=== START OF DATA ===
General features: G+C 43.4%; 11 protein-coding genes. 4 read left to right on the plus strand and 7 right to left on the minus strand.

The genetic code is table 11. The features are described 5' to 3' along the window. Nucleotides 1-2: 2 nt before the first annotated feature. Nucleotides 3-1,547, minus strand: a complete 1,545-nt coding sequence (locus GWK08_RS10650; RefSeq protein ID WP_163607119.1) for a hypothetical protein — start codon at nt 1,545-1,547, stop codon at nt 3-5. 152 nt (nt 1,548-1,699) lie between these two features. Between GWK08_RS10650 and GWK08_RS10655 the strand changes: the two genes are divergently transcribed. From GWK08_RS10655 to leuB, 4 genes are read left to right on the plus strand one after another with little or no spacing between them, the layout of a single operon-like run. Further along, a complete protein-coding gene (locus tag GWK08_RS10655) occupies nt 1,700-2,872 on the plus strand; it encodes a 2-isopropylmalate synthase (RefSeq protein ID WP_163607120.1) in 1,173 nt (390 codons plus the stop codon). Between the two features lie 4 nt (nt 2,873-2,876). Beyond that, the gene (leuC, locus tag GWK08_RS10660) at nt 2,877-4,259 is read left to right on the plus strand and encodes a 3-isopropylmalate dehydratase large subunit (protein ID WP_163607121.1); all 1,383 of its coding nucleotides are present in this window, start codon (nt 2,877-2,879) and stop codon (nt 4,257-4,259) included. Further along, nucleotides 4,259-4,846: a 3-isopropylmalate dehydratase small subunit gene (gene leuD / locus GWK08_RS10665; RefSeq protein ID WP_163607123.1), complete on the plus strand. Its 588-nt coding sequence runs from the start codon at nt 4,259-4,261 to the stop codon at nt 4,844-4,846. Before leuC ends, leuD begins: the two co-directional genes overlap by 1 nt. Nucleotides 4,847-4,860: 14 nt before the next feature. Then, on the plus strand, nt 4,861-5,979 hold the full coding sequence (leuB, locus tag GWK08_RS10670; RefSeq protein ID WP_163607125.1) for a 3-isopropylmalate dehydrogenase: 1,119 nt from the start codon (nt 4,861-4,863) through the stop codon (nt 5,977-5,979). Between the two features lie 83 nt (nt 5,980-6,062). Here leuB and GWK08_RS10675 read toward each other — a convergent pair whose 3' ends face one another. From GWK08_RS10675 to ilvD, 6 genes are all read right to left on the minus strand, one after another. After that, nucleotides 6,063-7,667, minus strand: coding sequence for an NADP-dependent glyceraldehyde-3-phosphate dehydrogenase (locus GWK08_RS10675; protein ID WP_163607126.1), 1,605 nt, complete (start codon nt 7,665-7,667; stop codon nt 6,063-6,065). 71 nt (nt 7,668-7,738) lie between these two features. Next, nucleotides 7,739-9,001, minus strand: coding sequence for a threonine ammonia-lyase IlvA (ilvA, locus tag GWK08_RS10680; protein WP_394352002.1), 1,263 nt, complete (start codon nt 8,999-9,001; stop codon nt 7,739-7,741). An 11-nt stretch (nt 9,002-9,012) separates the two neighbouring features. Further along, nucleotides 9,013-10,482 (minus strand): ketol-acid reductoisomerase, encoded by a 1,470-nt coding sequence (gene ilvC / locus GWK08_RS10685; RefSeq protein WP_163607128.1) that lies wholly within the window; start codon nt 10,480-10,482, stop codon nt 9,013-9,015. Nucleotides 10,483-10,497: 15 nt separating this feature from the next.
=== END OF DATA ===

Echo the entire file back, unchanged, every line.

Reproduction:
General features: G+C 43.4%; 11 protein-coding genes. 4 read left to right on the plus strand and 7 right to left on the minus strand.

The genetic code is table 11. The features are described 5' to 3' along the window. Nucleotides 1-2: 2 nt before the first annotated feature. Nucleotides 3-1,547, minus strand: a complete 1,545-nt coding sequence (locus GWK08_RS10650; RefSeq protein ID WP_163607119.1) for a hypothetical protein — start codon at nt 1,545-1,547, stop codon at nt 3-5. 152 nt (nt 1,548-1,699) lie between these two features. Between GWK08_RS10650 and GWK08_RS10655 the strand changes: the two genes are divergently transcribed. From GWK08_RS10655 to leuB, 4 genes are read left to right on the plus strand one after another with little or no spacing between them, the layout of a single operon-like run. Further along, a complete protein-coding gene (locus tag GWK08_RS10655) occupies nt 1,700-2,872 on the plus strand; it encodes a 2-isopropylmalate synthase (RefSeq protein ID WP_163607120.1) in 1,173 nt (390 codons plus the stop codon). Between the two features lie 4 nt (nt 2,873-2,876). Beyond that, the gene (leuC, locus tag GWK08_RS10660) at nt 2,877-4,259 is read left to right on the plus strand and encodes a 3-isopropylmalate dehydratase large subunit (protein ID WP_163607121.1); all 1,383 of its coding nucleotides are present in this window, start codon (nt 2,877-2,879) and stop codon (nt 4,257-4,259) included. Further along, nucleotides 4,259-4,846: a 3-isopropylmalate dehydratase small subunit gene (gene leuD / locus GWK08_RS10665; RefSeq protein ID WP_163607123.1), complete on the plus strand. Its 588-nt coding sequence runs from the start codon at nt 4,259-4,261 to the stop codon at nt 4,844-4,846. Before leuC ends, leuD begins: the two co-directional genes overlap by 1 nt. Nucleotides 4,847-4,860: 14 nt before the next feature. Then, on the plus strand, nt 4,861-5,979 hold the full coding sequence (leuB, locus tag GWK08_RS10670; RefSeq protein ID WP_163607125.1) for a 3-isopropylmalate dehydrogenase: 1,119 nt from the start codon (nt 4,861-4,863) through the stop codon (nt 5,977-5,979). Between the two features lie 83 nt (nt 5,980-6,062). Here leuB and GWK08_RS10675 read toward each other — a convergent pair whose 3' ends face one another. From GWK08_RS10675 to ilvD, 6 genes are all read right to left on the minus strand, one after another. After that, nucleotides 6,063-7,667, minus strand: coding sequence for an NADP-dependent glyceraldehyde-3-phosphate dehydrogenase (locus GWK08_RS10675; protein ID WP_163607126.1), 1,605 nt, complete (start codon nt 7,665-7,667; stop codon nt 6,063-6,065). 71 nt (nt 7,668-7,738) lie between these two features. Next, nucleotides 7,739-9,001, minus strand: coding sequence for a threonine ammonia-lyase IlvA (ilvA, locus tag GWK08_RS10680; protein WP_394352002.1), 1,263 nt, complete (start codon nt 8,999-9,001; stop codon nt 7,739-7,741). An 11-nt stretch (nt 9,002-9,012) separates the two neighbouring features. Further along, nucleotides 9,013-10,482 (minus strand): ketol-acid reductoisomerase, encoded by a 1,470-nt coding sequence (gene ilvC / locus GWK08_RS10685; RefSeq protein WP_163607128.1) that lies wholly within the window; start codon nt 10,480-10,482, stop codon nt 9,013-9,015. Nucleotides 10,483-10,497: 15 nt separating this feature from the next.